The authors of the ten essays in this collection bring to the historiography of eastern Europe a focus on social and cultural issues enriched with a sophisticated gender analysis. Each essay seems to respond to Joan Wallach Scott's quest to see gender as a signifier of power and to examine "specific ways in which politics constructs gender and gender constructs politics." The authors make arguments that contribute to our understanding of war far beyond the specific experiences of eastern Europeans. They illuminate how war experiences are articulated and remembered, how they support or challenge official narratives, and how they redefine basic categories associated with war, such as patriotism, heroism, and sacrifice. The editors and authors worked hard to achieve consistent approaches and high-quality contributions.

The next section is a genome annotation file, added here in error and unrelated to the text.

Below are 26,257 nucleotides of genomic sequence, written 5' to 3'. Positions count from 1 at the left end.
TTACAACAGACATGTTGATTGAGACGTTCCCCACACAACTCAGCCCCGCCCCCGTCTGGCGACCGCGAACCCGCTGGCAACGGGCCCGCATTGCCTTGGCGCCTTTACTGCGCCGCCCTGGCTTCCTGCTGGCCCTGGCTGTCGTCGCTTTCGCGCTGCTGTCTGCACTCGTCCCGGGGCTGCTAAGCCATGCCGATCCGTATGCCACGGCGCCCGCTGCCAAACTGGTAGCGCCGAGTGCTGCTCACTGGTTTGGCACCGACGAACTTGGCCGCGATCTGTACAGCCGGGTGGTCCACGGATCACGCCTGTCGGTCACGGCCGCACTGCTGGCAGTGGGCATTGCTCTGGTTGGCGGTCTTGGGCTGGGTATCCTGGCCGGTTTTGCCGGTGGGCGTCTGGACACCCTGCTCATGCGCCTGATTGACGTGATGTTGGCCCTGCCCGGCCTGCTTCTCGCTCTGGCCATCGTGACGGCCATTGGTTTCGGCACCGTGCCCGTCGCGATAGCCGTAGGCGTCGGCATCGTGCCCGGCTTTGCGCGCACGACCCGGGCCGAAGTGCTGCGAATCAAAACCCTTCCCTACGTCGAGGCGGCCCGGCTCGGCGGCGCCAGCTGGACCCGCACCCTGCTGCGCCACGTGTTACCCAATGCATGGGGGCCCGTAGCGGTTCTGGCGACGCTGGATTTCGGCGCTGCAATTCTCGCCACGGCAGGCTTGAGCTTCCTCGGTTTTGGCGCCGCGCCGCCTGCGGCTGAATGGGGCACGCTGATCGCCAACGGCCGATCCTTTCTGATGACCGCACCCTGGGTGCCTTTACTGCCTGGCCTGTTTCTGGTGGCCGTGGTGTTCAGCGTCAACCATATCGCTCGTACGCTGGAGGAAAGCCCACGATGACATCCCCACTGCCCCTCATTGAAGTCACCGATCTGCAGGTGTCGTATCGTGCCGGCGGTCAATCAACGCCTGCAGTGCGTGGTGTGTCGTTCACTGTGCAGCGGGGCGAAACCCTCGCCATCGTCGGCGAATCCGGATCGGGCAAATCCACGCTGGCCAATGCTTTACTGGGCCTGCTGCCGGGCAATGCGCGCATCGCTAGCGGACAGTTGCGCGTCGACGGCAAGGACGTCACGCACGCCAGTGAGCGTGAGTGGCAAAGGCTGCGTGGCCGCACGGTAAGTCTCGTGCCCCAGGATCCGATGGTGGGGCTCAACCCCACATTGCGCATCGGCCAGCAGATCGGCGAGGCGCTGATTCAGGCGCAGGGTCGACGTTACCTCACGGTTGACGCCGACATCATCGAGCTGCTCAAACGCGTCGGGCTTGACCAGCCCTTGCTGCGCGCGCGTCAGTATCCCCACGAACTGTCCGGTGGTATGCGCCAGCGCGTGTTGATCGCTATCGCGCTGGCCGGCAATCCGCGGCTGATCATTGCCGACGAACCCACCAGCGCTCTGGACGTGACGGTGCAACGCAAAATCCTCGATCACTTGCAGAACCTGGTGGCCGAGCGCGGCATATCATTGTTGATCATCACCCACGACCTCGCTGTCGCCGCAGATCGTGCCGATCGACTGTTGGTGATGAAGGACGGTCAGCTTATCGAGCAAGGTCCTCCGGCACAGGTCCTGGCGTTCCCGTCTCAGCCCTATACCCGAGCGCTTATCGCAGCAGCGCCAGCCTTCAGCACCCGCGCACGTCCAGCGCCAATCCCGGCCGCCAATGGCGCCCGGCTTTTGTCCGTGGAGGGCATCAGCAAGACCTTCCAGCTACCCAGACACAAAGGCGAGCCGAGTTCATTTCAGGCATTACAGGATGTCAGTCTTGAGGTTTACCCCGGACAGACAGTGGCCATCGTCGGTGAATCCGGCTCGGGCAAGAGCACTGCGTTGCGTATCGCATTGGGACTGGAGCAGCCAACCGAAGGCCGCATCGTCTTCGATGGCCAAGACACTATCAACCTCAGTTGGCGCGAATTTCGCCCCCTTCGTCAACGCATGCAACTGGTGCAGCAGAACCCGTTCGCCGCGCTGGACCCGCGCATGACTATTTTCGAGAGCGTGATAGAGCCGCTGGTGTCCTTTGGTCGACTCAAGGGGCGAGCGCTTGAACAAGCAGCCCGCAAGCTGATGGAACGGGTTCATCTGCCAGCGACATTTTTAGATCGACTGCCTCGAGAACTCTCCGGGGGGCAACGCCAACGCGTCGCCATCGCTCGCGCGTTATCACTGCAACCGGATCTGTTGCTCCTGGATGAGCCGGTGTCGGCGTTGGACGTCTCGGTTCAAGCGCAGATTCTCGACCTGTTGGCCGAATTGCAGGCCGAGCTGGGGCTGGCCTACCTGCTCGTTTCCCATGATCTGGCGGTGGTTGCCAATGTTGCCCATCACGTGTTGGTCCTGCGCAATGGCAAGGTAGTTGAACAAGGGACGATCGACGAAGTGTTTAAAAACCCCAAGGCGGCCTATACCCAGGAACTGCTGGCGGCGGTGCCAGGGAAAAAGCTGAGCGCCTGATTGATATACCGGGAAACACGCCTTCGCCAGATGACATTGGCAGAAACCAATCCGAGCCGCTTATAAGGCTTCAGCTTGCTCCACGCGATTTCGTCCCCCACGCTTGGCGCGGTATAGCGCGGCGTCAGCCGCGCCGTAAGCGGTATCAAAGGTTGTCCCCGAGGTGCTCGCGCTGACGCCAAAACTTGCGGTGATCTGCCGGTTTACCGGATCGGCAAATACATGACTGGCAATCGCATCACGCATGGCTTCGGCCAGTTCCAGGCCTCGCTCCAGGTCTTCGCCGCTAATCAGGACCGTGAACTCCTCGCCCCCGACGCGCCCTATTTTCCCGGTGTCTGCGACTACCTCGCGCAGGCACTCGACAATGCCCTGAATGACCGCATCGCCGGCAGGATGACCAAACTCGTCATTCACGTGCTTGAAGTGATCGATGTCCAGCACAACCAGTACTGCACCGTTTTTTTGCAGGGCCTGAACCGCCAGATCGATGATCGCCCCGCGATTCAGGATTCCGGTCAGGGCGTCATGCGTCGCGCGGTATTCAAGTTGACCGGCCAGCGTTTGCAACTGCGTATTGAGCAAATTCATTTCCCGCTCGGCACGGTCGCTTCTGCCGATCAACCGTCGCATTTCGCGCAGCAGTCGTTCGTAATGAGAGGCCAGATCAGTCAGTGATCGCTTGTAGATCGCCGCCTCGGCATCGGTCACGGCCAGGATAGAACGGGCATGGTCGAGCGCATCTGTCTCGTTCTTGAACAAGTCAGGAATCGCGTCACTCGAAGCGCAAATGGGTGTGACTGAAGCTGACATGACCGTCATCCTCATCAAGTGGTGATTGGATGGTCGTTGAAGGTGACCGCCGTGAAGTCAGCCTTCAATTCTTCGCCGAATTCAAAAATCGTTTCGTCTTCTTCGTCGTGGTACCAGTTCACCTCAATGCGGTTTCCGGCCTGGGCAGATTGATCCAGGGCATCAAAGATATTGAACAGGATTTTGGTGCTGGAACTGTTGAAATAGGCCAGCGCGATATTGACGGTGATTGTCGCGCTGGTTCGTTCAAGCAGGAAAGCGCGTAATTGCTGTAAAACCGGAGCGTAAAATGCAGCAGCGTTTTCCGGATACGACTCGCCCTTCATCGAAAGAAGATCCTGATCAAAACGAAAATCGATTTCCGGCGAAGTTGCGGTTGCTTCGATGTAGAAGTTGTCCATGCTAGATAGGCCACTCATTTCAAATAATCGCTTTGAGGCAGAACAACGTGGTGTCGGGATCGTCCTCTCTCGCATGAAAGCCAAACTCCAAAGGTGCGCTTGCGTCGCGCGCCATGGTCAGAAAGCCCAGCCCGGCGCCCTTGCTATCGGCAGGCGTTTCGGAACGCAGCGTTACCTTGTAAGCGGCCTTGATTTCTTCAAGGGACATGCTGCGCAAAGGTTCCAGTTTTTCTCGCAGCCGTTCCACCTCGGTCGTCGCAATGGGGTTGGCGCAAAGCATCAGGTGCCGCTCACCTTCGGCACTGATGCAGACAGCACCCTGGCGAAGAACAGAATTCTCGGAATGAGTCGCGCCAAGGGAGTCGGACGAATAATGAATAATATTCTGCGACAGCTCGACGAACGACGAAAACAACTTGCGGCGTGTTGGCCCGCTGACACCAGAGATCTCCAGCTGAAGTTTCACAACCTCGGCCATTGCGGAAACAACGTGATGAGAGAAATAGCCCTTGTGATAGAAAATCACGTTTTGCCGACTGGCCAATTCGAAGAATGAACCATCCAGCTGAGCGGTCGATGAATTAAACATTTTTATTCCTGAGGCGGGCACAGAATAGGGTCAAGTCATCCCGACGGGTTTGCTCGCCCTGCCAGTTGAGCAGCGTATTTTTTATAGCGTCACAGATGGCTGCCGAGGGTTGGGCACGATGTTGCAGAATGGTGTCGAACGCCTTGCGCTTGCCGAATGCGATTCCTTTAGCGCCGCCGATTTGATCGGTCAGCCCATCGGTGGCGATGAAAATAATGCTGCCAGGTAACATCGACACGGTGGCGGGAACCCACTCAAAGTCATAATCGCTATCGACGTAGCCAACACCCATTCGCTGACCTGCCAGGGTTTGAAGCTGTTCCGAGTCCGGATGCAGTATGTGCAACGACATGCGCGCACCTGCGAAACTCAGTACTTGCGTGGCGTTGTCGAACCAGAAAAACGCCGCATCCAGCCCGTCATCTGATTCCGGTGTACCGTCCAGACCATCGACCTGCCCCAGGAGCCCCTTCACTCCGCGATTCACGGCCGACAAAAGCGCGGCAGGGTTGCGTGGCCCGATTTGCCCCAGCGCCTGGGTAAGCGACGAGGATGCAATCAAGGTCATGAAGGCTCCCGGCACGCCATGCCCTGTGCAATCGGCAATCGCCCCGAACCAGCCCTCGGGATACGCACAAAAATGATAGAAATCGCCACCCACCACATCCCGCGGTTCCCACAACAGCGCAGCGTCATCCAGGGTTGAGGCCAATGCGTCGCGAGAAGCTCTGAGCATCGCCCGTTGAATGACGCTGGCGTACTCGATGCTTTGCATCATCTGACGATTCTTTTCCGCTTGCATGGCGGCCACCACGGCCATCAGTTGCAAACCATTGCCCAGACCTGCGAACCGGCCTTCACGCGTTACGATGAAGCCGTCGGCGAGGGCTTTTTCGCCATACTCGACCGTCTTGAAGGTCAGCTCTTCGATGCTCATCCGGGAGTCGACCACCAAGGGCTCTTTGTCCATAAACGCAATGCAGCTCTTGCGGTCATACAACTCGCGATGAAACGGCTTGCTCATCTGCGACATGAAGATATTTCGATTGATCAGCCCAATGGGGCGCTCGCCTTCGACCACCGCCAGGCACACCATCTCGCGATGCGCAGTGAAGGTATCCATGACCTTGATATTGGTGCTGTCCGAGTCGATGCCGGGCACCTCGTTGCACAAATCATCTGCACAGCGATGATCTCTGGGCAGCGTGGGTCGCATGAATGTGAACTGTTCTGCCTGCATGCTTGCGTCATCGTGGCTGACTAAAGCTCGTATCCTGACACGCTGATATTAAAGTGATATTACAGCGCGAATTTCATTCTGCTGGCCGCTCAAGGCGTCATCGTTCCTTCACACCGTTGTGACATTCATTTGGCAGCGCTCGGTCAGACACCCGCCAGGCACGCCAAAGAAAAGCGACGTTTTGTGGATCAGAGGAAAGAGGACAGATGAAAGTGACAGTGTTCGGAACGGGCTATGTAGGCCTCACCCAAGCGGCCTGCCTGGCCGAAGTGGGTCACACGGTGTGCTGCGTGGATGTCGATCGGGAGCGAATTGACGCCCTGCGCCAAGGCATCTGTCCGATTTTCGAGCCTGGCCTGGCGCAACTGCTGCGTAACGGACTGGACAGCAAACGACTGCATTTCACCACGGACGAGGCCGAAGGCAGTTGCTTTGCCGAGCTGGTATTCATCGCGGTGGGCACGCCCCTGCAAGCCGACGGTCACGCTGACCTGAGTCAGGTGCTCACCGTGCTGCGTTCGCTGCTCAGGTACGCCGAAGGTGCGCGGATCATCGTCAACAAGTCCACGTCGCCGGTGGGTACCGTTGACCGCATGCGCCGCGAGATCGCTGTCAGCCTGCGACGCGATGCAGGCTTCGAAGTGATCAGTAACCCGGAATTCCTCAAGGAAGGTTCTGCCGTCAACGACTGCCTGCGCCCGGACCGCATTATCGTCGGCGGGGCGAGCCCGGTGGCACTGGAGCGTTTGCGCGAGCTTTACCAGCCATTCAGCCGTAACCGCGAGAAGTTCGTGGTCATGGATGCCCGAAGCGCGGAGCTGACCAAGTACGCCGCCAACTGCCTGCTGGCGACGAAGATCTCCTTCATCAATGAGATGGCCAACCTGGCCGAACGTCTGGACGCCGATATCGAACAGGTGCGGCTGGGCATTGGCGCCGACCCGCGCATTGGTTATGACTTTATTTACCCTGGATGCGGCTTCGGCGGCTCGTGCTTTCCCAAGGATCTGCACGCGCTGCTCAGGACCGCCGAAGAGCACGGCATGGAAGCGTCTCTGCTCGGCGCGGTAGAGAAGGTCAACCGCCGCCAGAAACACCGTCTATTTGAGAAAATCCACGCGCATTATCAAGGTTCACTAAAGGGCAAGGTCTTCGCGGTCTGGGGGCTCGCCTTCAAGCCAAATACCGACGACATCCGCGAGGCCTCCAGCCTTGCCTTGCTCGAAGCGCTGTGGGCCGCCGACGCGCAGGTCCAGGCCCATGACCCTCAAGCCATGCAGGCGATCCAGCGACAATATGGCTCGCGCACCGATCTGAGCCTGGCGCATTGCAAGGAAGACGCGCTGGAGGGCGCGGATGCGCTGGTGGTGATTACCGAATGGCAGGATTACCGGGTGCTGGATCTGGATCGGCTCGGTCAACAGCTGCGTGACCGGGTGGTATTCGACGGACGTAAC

The book is divided into three thematic parts. The first section, "Challenging Gender Roles/Restoring Order," presents articles on World War I in Austria-Hungary. Alon Rachamimov's "'Female Generals' and 'Siberian Angels': Aristocratic Nurses and the Austro-Hungarian POW Relief" focuses on Red Cross female nurses from aristocratic families deployed by Austro-Hungary to assist POWs in Russia. The essay uses memoirs of aristocratic nurses to discuss the critical position of women in their traditional nurturing roles of sustaining the war effort and soldiers' morale. Rachamimow reminds us that during World War I these female roles gained prominence in the context of mass mobilization and nineteenth-century middle-class ideals of women as symbols of the home and nation. The mission provided moral and material support for the POWs, and it empowered upper-class women in unprecedented ways, leading one of them to compare herself to a "female general" (p. 33). Rachamimov underscores the significance of both gender and class during World War I, where modern warfare coexisted with an archaic social and political order based on monarchies and transnational aristocratic bonds.